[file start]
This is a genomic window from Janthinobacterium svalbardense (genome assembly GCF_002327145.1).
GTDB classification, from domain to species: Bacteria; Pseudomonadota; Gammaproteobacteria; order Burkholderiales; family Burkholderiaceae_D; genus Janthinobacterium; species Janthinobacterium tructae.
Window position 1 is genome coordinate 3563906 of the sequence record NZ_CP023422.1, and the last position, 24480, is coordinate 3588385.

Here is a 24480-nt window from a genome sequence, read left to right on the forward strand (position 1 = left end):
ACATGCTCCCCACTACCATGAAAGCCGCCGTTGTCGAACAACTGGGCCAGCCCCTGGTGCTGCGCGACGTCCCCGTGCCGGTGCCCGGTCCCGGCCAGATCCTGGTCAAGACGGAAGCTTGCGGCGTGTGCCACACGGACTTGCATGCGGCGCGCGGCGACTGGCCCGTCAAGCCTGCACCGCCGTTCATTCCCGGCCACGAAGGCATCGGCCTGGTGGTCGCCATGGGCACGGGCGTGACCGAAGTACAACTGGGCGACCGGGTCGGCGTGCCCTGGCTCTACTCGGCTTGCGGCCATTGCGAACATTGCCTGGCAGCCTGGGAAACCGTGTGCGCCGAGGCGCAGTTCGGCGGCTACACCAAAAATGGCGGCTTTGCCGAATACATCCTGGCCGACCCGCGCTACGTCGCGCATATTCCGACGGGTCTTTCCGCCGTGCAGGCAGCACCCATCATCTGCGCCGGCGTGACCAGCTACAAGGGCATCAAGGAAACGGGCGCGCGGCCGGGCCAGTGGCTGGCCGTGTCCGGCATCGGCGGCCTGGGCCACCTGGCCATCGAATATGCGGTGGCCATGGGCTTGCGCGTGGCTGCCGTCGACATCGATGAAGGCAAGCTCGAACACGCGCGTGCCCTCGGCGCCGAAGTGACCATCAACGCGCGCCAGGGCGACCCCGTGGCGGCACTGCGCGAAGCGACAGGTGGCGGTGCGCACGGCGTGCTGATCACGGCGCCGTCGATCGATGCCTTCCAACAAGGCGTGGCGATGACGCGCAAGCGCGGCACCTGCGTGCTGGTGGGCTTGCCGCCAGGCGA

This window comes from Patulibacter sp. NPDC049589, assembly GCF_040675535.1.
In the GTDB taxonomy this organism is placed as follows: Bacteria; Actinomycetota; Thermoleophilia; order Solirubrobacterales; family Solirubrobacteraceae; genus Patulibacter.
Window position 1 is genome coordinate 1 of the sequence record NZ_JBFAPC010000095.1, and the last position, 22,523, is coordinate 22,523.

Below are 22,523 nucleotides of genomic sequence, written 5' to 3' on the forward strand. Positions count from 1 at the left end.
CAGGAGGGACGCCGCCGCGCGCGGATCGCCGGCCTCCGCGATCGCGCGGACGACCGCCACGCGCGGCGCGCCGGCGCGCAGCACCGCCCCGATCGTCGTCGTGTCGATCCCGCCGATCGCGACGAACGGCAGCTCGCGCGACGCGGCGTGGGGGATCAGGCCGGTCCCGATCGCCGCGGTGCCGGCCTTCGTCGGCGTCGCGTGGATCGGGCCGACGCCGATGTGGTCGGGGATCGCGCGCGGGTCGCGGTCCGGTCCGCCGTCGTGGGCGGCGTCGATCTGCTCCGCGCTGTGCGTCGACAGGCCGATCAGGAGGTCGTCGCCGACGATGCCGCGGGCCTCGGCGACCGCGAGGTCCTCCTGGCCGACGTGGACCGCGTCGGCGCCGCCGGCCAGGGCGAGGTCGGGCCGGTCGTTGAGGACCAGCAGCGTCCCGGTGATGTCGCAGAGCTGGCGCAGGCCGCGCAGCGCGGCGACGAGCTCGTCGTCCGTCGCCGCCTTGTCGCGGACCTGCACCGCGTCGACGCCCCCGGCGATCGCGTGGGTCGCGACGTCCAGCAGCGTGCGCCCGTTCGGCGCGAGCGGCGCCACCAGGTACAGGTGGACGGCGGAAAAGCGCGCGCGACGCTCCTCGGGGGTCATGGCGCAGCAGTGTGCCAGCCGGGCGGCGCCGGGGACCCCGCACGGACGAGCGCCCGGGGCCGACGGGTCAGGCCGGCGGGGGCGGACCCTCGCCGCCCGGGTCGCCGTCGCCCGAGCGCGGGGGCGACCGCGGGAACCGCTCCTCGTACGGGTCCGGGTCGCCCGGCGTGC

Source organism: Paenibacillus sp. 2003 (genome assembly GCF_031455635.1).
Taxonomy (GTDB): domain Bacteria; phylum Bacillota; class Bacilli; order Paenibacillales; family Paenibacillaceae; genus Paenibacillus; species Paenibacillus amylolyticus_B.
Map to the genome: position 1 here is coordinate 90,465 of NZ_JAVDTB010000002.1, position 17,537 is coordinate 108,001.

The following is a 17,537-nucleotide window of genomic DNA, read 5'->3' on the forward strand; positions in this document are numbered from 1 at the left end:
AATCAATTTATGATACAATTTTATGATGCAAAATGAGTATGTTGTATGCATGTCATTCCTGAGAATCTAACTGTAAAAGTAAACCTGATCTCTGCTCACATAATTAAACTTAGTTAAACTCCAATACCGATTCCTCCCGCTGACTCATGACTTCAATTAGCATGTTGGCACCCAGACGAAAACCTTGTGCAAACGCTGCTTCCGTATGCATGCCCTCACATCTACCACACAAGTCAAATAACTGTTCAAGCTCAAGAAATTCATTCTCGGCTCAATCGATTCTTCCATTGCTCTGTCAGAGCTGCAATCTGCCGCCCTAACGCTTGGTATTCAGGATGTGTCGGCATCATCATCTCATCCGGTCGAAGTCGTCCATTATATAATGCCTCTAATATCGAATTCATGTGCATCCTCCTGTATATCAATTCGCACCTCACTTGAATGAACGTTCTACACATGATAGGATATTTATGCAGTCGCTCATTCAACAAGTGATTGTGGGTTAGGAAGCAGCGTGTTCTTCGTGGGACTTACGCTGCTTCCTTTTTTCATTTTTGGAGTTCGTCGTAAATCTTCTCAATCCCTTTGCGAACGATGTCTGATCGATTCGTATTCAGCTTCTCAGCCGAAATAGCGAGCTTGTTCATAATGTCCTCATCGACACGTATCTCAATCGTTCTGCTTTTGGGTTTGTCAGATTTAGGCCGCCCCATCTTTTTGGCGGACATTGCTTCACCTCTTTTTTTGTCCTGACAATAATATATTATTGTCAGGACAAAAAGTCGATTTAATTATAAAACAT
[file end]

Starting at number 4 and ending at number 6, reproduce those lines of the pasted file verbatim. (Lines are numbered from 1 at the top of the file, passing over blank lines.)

Here is a 24480-nt window from a genome sequence, read left to right on the forward strand (position 1 = left end):
ACATGCTCCCCACTACCATGAAAGCCGCCGTTGTCGAACAACTGGGCCAGCCCCTGGTGCTGCGCGACGTCCCCGTGCCGGTGCCCGGTCCCGGCCAGATCCTGGTCAAGACGGAAGCTTGCGGCGTGTGCCACACGGACTTGCATGCGGCGCGCGGCGACTGGCCCGTCAAGCCTGCACCGCCGTTCATTCCCGGCCACGAAGGCATCGGCCTGGTGGTCGCCATGGGCACGGGCGTGACCGAAGTACAACTGGGCGACCGGGTCGGCGTGCCCTGGCTCTACTCGGCTTGCGGCCATTGCGAACATTGCCTGGCAGCCTGGGAAACCGTGTGCGCCGAGGCGCAGTTCGGCGGCTACACCAAAAATGGCGGCTTTGCCGAATACATCCTGGCCGACCCGCGCTACGTCGCGCATATTCCGACGGGTCTTTCCGCCGTGCAGGCAGCACCCATCATCTGCGCCGGCGTGACCAGCTACAAGGGCATCAAGGAAACGGGCGCGCGGCCGGGCCAGTGGCTGGCCGTGTCCGGCATCGGCGGCCTGGGCCACCTGGCCATCGAATATGCGGTGGCCATGGGCTTGCGCGTGGCTGCCGTCGACATCGATGAAGGCAAGCTCGAACACGCGCGTGCCCTCGGCGCCGAAGTGACCATCAACGCGCGCCAGGGCGACCCCGTGGCGGCACTGCGCGAAGCGACAGGTGGCGGTGCGCACGGCGTGCTGATCACGGCGCCGTCGATCGATGCCTTCCAACAAGGCGTGGCGATGACGCGCAAGCGCGGCACCTGCGTGCTGGTGGGCTTGCCGCCAGGCGA

This window comes from Patulibacter sp. NPDC049589, assembly GCF_040675535.1.